Objective To compare a comprehensive lifestyle intervention for overweight children performed in groups of families with a conventional single-family treatment. Two-year follow-up data on anthropometric and psychological outcome are presented.
Design Overweight and obese children aged 6–12 years with body mass index (BMI) corresponding to ≥27.5 kg/m2 in adults were randomised to multiple-family (n=48) or single-family intervention (n=49) in a parallel design. Multiple-family intervention comprised an inpatient programme with other families and a multidisciplinary team, follow-up visits in their hometown, weekly physical activity and a family camp. Single-family intervention included counselling by paediatric nurse, paediatric consultant and nutritionist at the hospital and follow-up by a community public health nurse. Primary outcome measures were change in BMI kg/m2 and BMI SD score after 2 years.
Results BMI increased by 1.29 kg/m2 in the multiple-family intervention compared with 2.02 kg/m2 in the single-family intervention (p=0.075). BMI SD score decreased by 0.20 units in the multiple-family group and 0.08 units in the single-family intervention group (p=0.046). A between-group difference of 2.4 cm in waist circumference (p=0.038) was detected. Pooled data from both treatment groups showed a significant decrease in BMI SD score of 0.14 units and a significant decrease in parent-reported and self-reported Strength and Difficulty Questionnaire total score of 1.9 units.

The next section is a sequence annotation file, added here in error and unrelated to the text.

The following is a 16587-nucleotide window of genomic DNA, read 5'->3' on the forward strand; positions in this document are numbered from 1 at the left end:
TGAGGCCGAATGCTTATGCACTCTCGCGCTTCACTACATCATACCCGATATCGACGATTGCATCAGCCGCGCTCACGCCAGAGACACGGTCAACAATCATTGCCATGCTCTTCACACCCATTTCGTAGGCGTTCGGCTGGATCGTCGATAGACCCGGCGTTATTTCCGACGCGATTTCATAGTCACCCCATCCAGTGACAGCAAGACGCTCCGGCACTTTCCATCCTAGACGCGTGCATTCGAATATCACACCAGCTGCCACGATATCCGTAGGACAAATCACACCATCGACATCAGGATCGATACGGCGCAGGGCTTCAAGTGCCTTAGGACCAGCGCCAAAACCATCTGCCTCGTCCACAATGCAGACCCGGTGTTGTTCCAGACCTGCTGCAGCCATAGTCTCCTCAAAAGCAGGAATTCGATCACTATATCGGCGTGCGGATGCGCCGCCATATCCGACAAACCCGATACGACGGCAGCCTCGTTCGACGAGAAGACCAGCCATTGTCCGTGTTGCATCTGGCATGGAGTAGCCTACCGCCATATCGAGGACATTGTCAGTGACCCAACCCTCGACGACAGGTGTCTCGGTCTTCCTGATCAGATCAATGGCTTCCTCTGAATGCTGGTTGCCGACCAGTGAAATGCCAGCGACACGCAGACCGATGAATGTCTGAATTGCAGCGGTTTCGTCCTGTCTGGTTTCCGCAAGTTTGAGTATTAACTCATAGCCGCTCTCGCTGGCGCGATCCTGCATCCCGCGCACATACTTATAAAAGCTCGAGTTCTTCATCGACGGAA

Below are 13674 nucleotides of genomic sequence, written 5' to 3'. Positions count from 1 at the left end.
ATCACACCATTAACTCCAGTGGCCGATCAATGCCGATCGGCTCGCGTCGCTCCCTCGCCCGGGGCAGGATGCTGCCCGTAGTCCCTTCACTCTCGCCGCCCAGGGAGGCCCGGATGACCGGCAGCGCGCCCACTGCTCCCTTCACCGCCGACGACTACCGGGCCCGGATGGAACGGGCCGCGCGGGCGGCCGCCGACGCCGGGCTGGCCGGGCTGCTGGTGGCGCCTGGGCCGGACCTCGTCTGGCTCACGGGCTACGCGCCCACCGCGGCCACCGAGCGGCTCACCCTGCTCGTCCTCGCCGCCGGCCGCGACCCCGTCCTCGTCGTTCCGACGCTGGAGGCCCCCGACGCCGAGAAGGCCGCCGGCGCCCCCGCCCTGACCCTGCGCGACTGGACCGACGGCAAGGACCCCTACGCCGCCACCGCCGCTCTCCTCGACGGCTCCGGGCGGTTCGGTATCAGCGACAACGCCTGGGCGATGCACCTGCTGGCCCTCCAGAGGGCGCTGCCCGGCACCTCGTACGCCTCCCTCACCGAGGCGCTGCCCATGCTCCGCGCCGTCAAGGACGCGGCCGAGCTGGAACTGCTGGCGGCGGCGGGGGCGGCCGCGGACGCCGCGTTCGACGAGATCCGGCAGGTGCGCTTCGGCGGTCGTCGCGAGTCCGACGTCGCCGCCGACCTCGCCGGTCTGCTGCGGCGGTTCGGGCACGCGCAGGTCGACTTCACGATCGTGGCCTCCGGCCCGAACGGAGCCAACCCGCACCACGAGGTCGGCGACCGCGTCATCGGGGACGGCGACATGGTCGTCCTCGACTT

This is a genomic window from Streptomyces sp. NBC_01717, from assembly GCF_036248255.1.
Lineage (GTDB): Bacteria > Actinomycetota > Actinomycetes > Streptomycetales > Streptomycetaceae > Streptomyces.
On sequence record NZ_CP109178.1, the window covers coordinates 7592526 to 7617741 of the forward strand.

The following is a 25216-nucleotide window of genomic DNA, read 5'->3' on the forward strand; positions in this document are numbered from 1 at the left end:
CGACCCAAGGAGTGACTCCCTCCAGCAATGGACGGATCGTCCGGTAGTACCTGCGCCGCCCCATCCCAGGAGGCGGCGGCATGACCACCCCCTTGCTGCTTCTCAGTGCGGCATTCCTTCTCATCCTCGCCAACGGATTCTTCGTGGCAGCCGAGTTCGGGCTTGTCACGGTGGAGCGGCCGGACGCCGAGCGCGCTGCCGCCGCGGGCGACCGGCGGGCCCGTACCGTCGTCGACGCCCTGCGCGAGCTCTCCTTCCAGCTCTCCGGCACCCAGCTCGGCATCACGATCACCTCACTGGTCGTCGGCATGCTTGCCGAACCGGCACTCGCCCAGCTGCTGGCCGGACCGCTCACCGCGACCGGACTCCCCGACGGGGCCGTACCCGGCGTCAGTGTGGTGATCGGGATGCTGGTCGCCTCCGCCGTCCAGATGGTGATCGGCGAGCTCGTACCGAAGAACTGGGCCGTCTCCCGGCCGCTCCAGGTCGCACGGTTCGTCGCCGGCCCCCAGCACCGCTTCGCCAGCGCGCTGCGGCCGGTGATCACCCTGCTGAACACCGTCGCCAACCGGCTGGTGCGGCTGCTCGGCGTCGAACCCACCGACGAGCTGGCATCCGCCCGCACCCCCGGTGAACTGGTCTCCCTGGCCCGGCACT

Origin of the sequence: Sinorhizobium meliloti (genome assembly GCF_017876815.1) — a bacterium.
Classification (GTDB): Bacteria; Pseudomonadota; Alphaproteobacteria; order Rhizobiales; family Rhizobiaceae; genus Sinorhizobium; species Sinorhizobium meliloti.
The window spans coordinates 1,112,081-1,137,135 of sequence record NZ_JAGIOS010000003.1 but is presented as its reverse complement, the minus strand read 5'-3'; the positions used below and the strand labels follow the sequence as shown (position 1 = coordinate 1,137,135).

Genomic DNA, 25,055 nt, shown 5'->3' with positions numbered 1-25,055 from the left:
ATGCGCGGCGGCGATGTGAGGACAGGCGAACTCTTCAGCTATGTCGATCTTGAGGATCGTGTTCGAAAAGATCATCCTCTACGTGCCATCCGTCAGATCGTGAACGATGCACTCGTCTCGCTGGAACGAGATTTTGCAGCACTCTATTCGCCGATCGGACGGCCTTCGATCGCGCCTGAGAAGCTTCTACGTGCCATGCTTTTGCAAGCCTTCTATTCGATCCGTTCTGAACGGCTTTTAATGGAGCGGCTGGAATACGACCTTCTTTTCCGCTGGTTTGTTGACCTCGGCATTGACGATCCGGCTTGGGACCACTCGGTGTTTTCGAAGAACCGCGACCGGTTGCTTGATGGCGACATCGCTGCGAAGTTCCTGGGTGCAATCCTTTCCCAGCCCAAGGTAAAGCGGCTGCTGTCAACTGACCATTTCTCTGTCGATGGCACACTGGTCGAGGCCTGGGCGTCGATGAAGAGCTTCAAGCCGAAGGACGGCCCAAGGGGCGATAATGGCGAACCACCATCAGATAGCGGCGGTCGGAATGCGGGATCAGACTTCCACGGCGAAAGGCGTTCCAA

Conclusions Two-year outcome showed no between-group difference in BMI. A small between-group effect in BMI SD score and waist circumference favouring multiple-family intervention was detected. Pooled data showed an overall improvement in psychological outcome measures and BMI SD score.
Trial registration number NCT00872807, http://www.clinicaltrials.gov.
- Child Psychology
- Outcomes research
- Comm Child Health
- School Health
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